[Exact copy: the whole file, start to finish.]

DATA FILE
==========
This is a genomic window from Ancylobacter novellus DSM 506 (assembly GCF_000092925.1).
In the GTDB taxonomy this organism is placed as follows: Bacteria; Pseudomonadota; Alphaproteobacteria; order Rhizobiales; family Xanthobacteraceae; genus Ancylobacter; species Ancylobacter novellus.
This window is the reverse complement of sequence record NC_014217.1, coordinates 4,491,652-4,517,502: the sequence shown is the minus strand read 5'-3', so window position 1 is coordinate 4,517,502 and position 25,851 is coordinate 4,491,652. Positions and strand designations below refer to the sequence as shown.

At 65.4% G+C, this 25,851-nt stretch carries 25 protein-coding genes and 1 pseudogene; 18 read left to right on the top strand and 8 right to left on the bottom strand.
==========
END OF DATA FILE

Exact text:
This is a genomic window from Ancylobacter novellus DSM 506 (assembly GCF_000092925.1).
In the GTDB taxonomy this organism is placed as follows: Bacteria; Pseudomonadota; Alphaproteobacteria; order Rhizobiales; family Xanthobacteraceae; genus Ancylobacter; species Ancylobacter novellus.
This window is the reverse complement of sequence record NC_014217.1, coordinates 4,491,652-4,517,502: the sequence shown is the minus strand read 5'-3', so window position 1 is coordinate 4,517,502 and position 25,851 is coordinate 4,491,652. Positions and strand designations below refer to the sequence as shown.

At 65.4% G+C, this 25,851-nt stretch carries 25 protein-coding genes and 1 pseudogene; 18 read left to right on the top strand and 8 right to left on the bottom strand.